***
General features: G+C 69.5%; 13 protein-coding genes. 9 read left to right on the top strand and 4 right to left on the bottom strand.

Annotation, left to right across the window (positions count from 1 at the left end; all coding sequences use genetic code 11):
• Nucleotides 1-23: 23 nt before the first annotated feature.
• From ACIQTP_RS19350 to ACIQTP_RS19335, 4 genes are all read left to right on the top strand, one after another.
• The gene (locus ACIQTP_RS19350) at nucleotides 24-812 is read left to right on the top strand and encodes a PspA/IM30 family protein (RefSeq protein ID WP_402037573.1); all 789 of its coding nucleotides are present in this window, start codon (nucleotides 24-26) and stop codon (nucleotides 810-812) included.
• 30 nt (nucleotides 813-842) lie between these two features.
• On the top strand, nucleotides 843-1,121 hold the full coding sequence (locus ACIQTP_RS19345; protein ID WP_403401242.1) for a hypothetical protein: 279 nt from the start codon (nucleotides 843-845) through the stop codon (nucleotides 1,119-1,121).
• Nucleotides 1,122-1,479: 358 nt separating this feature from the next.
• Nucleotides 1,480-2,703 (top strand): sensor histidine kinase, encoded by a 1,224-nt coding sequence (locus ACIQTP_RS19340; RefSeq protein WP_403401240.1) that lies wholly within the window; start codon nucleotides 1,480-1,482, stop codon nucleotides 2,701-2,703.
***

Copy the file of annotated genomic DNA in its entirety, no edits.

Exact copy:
General features: G+C 69.5%; 13 protein-coding genes. 9 read left to right on the top strand and 4 right to left on the bottom strand.

Annotation, left to right across the window (positions count from 1 at the left end; all coding sequences use genetic code 11):
• Nucleotides 1-23: 23 nt before the first annotated feature.
• From ACIQTP_RS19350 to ACIQTP_RS19335, 4 genes are all read left to right on the top strand, one after another.
• The gene (locus ACIQTP_RS19350) at nucleotides 24-812 is read left to right on the top strand and encodes a PspA/IM30 family protein (RefSeq protein ID WP_402037573.1); all 789 of its coding nucleotides are present in this window, start codon (nucleotides 24-26) and stop codon (nucleotides 810-812) included.
• 30 nt (nucleotides 813-842) lie between these two features.
• On the top strand, nucleotides 843-1,121 hold the full coding sequence (locus ACIQTP_RS19345; protein ID WP_403401242.1) for a hypothetical protein: 279 nt from the start codon (nucleotides 843-845) through the stop codon (nucleotides 1,119-1,121).
• Nucleotides 1,122-1,479: 358 nt separating this feature from the next.
• Nucleotides 1,480-2,703 (top strand): sensor histidine kinase, encoded by a 1,224-nt coding sequence (locus ACIQTP_RS19340; RefSeq protein WP_403401240.1) that lies wholly within the window; start codon nucleotides 1,480-1,482, stop codon nucleotides 2,701-2,703.